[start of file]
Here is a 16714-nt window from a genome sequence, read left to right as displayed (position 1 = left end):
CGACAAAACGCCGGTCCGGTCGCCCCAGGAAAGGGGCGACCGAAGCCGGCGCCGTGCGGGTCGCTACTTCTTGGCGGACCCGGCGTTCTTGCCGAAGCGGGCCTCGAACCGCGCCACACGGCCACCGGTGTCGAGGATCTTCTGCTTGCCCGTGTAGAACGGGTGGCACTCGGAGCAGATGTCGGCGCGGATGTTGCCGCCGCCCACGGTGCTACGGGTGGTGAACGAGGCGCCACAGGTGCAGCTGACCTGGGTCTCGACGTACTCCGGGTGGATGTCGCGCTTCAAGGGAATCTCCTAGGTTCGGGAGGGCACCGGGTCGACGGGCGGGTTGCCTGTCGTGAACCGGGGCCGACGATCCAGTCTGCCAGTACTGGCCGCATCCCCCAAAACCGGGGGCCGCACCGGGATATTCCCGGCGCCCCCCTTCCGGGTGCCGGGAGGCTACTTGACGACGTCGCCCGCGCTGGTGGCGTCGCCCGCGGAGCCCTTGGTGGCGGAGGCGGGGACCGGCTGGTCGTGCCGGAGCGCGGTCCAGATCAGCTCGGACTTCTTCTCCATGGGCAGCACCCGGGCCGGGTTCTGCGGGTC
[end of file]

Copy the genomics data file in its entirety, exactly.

Here is a 16714-nt window from a genome sequence, read left to right as displayed (position 1 = left end):
CGACAAAACGCCGGTCCGGTCGCCCCAGGAAAGGGGCGACCGAAGCCGGCGCCGTGCGGGTCGCTACTTCTTGGCGGACCCGGCGTTCTTGCCGAAGCGGGCCTCGAACCGCGCCACACGGCCACCGGTGTCGAGGATCTTCTGCTTGCCCGTGTAGAACGGGTGGCACTCGGAGCAGATGTCGGCGCGGATGTTGCCGCCGCCCACGGTGCTACGGGTGGTGAACGAGGCGCCACAGGTGCAGCTGACCTGGGTCTCGACGTACTCCGGGTGGATGTCGCGCTTCAAGGGAATCTCCTAGGTTCGGGAGGGCACCGGGTCGACGGGCGGGTTGCCTGTCGTGAACCGGGGCCGACGATCCAGTCTGCCAGTACTGGCCGCATCCCCCAAAACCGGGGGCCGCACCGGGATATTCCCGGCGCCCCCCTTCCGGGTGCCGGGAGGCTACTTGACGACGTCGCCCGCGCTGGTGGCGTCGCCCGCGGAGCCCTTGGTGGCGGAGGCGGGGACCGGCTGGTCGTGCCGGAGCGCGGTCCAGATCAGCTCGGACTTCTTCTCCATGGGCAGCACCCGGGCCGGGTTCTGCGGGTC